The Obama administration’s proposed defense budget calls for military families and retirees to pay sharply more for their healthcare, while leaving unionized civilian defense workers’ benefits untouched. The proposal is causing a major rift within the Pentagon, according to U.S. officials. Several congressional aides suggested the move is designed to increase the enrollment in Obamacare’s state-run insurance exchanges.
The disparity in treatment between civilian and uniformed personnel is causing a backlash within the military that could undermine recruitment and retention.
The proposed increases in health care payments by service members, which must be approved by Congress, are part of the Pentagon’s $487 billion cut in spending. It seeks to save $1.8 billion from the Tricare medical system in the fiscal 2013 budget, and $12.9 billion by 2017.
This is all fairly explicitly intended to “save money” by “cutting” the only thing Obama is ever interested in cutting, while simultaneously shoving military personnel and their families into the hellish ObamaCare “public exchanges” – you know, the operations that no sane state government actually wants to set up. The pre-planned structural failure of these exchanges will lead to howls for single-payer nationalized health care in a couple of years. Dumping more people into them will accelerate the process.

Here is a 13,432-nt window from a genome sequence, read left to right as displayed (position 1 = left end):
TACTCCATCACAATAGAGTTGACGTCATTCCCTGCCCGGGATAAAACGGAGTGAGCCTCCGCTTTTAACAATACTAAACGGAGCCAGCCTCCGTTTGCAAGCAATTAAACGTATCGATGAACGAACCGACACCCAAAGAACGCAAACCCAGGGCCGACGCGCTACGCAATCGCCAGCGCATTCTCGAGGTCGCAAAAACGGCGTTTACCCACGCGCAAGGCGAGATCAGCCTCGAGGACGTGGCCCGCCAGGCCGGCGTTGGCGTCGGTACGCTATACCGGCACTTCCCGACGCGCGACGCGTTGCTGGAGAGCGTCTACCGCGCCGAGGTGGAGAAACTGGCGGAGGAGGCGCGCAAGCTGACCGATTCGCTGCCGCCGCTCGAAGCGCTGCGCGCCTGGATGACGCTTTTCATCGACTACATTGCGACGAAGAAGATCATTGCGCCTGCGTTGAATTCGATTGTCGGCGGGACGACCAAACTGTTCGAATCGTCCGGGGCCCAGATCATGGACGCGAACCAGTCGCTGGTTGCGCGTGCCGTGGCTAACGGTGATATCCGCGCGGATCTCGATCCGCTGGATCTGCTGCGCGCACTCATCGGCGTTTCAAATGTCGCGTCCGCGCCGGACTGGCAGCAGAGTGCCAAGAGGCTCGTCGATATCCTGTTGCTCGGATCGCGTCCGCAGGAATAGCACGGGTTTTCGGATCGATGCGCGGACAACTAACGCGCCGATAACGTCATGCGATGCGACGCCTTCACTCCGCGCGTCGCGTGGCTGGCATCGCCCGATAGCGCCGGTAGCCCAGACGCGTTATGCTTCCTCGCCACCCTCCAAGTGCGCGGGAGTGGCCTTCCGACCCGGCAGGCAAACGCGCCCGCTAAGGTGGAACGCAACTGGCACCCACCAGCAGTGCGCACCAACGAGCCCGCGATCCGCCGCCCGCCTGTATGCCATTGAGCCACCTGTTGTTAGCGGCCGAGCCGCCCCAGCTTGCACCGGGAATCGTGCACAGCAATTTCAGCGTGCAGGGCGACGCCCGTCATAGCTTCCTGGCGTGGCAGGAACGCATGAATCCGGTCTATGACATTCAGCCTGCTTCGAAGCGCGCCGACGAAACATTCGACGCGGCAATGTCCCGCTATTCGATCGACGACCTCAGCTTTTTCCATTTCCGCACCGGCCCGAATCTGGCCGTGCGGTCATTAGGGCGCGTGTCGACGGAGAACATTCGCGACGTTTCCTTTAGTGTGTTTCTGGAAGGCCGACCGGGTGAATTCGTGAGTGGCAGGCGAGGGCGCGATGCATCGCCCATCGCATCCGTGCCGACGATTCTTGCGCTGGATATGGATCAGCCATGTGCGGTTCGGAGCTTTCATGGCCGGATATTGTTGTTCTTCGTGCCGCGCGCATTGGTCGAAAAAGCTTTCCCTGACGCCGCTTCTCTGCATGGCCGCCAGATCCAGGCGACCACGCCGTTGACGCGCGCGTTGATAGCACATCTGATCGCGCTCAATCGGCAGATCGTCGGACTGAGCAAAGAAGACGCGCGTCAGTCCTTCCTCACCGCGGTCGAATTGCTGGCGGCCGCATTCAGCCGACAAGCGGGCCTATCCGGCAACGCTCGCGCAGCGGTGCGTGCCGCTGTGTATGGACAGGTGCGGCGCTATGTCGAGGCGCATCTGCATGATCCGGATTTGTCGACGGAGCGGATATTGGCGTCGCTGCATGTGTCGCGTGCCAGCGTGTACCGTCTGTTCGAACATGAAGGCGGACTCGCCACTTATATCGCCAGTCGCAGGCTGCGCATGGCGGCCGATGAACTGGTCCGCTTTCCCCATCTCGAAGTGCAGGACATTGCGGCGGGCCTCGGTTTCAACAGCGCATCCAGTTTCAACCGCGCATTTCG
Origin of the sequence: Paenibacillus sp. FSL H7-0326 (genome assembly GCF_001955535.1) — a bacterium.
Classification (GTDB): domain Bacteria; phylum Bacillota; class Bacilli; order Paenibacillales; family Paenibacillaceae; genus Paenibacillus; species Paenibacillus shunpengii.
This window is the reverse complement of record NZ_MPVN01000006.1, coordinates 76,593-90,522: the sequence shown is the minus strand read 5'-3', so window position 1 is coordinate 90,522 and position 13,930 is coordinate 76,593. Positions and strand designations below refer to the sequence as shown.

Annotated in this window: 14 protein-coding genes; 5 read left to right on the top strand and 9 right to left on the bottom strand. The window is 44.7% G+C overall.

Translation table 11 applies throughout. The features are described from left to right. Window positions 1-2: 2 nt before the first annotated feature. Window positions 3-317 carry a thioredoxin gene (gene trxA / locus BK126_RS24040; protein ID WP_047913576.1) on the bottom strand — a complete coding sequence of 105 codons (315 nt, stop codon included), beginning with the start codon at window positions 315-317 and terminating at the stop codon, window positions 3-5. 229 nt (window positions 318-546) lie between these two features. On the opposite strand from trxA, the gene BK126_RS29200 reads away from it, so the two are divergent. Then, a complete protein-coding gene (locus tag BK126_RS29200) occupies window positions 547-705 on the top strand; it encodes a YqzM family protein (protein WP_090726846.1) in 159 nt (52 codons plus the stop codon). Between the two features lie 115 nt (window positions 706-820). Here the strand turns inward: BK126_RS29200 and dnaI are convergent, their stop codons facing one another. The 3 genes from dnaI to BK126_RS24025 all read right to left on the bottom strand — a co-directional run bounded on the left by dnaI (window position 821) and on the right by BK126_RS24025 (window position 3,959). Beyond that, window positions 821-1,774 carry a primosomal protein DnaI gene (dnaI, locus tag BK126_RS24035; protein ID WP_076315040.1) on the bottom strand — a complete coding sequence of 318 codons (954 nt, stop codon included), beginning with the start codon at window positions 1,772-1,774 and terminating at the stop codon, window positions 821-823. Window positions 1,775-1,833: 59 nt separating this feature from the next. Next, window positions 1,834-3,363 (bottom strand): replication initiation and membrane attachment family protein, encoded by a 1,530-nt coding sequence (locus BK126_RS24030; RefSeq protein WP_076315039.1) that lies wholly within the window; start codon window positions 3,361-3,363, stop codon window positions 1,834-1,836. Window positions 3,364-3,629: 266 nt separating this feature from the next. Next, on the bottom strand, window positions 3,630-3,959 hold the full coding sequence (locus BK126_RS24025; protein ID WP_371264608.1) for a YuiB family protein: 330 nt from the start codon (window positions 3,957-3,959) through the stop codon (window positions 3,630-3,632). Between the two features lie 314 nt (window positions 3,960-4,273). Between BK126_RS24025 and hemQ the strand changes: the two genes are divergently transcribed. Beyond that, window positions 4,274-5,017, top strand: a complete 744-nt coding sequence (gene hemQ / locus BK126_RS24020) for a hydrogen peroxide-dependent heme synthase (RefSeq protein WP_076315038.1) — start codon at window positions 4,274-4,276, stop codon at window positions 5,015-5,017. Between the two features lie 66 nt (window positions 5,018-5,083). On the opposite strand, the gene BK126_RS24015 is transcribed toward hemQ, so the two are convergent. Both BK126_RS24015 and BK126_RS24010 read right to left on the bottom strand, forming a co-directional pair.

It’s considered extremely rude to notice that the money “saved” by these military benefit cuts will be spent elsewhere, rather than folded into a grand plan to balance the budget. In other words, everybody except the military still gets their unfunded benefits. A congressional aide complained to Gertz that “defense has made up to this point 50 percent of deficit reduction cuts that we agreed to, but is only 20 percent of the budget.” That sounds just like how the 20 percent of Americans who earn 50 percent of the income but pay 70 percent of the taxes are constantly told they’re not “paying their fair share.”
Military personnel can take some comfort in the knowledge that ObamaCare is driving everyone’s insurance costs through the roof… but it looks like the troops will beat the rest of us into unaffordable insurance orbit:
Significantly, the plan calls for increases between 30 percent to 78 percent in Tricare annual premiums for the first year. After that, the plan will impose five-year increases ranging from 94 percent to 345 percent—more than 3 times current levels.
According to congressional assessments, a retired Army colonel with a family currently paying $460 a year for health care will pay $2,048.
The new plan hits active duty personnel by increasing co-payments for pharmaceuticals and eliminating incentives for using generic drugs.
The changes are worrying some in the Pentagon who fear it will severely impact efforts to recruit and maintain a high-quality all-volunteer military force. Such benefits have been a key tool for recruiting qualified people and keeping them in uniform.
No wonder Obama’s Defense Secretary suddenly announced that front-line combat positions for women would be greatly expanded. Those who command our shriveled armed forces won’t have much room to be choosy about who they send into battle.